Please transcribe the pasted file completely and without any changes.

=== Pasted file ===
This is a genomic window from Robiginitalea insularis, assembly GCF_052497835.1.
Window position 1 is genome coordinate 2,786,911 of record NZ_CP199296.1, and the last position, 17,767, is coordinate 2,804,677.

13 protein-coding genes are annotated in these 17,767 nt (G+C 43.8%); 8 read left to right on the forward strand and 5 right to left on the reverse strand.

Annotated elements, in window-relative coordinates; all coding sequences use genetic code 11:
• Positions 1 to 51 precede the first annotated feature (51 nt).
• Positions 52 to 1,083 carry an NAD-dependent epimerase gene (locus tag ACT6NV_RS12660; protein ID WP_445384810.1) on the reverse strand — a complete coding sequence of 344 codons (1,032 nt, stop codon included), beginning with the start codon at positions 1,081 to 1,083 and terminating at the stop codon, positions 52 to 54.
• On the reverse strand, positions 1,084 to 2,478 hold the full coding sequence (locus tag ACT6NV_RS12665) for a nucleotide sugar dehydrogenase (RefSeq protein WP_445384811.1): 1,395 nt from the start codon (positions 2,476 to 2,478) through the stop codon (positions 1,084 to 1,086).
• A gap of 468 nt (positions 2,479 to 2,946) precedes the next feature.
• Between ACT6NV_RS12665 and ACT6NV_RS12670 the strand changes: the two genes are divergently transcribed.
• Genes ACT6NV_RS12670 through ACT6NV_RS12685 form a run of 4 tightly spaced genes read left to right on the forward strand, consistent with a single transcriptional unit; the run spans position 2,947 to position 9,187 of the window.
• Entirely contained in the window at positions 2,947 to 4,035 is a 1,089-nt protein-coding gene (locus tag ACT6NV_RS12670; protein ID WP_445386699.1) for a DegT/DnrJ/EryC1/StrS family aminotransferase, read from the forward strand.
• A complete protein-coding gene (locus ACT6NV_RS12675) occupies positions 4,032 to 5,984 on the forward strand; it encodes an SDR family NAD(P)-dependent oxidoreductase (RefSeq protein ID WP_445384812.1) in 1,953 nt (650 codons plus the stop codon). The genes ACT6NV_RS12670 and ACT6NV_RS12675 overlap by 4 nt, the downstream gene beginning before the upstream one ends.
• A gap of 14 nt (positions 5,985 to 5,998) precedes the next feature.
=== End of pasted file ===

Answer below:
This is a genomic window from Robiginitalea insularis, assembly GCF_052497835.1.
Window position 1 is genome coordinate 2,786,911 of record NZ_CP199296.1, and the last position, 17,767, is coordinate 2,804,677.

13 protein-coding genes are annotated in these 17,767 nt (G+C 43.8%); 8 read left to right on the forward strand and 5 right to left on the reverse strand.

Annotated elements, in window-relative coordinates; all coding sequences use genetic code 11:
• Positions 1 to 51 precede the first annotated feature (51 nt).
• Positions 52 to 1,083 carry an NAD-dependent epimerase gene (locus tag ACT6NV_RS12660; protein ID WP_445384810.1) on the reverse strand — a complete coding sequence of 344 codons (1,032 nt, stop codon included), beginning with the start codon at positions 1,081 to 1,083 and terminating at the stop codon, positions 52 to 54.
• On the reverse strand, positions 1,084 to 2,478 hold the full coding sequence (locus tag ACT6NV_RS12665) for a nucleotide sugar dehydrogenase (RefSeq protein WP_445384811.1): 1,395 nt from the start codon (positions 2,476 to 2,478) through the stop codon (positions 1,084 to 1,086).
• A gap of 468 nt (positions 2,479 to 2,946) precedes the next feature.
• Between ACT6NV_RS12665 and ACT6NV_RS12670 the strand changes: the two genes are divergently transcribed.
• Genes ACT6NV_RS12670 through ACT6NV_RS12685 form a run of 4 tightly spaced genes read left to right on the forward strand, consistent with a single transcriptional unit; the run spans position 2,947 to position 9,187 of the window.
• Entirely contained in the window at positions 2,947 to 4,035 is a 1,089-nt protein-coding gene (locus tag ACT6NV_RS12670; protein ID WP_445386699.1) for a DegT/DnrJ/EryC1/StrS family aminotransferase, read from the forward strand.
• A complete protein-coding gene (locus ACT6NV_RS12675) occupies positions 4,032 to 5,984 on the forward strand; it encodes an SDR family NAD(P)-dependent oxidoreductase (RefSeq protein ID WP_445384812.1) in 1,953 nt (650 codons plus the stop codon). The genes ACT6NV_RS12670 and ACT6NV_RS12675 overlap by 4 nt, the downstream gene beginning before the upstream one ends.
• A gap of 14 nt (positions 5,985 to 5,998) precedes the next feature.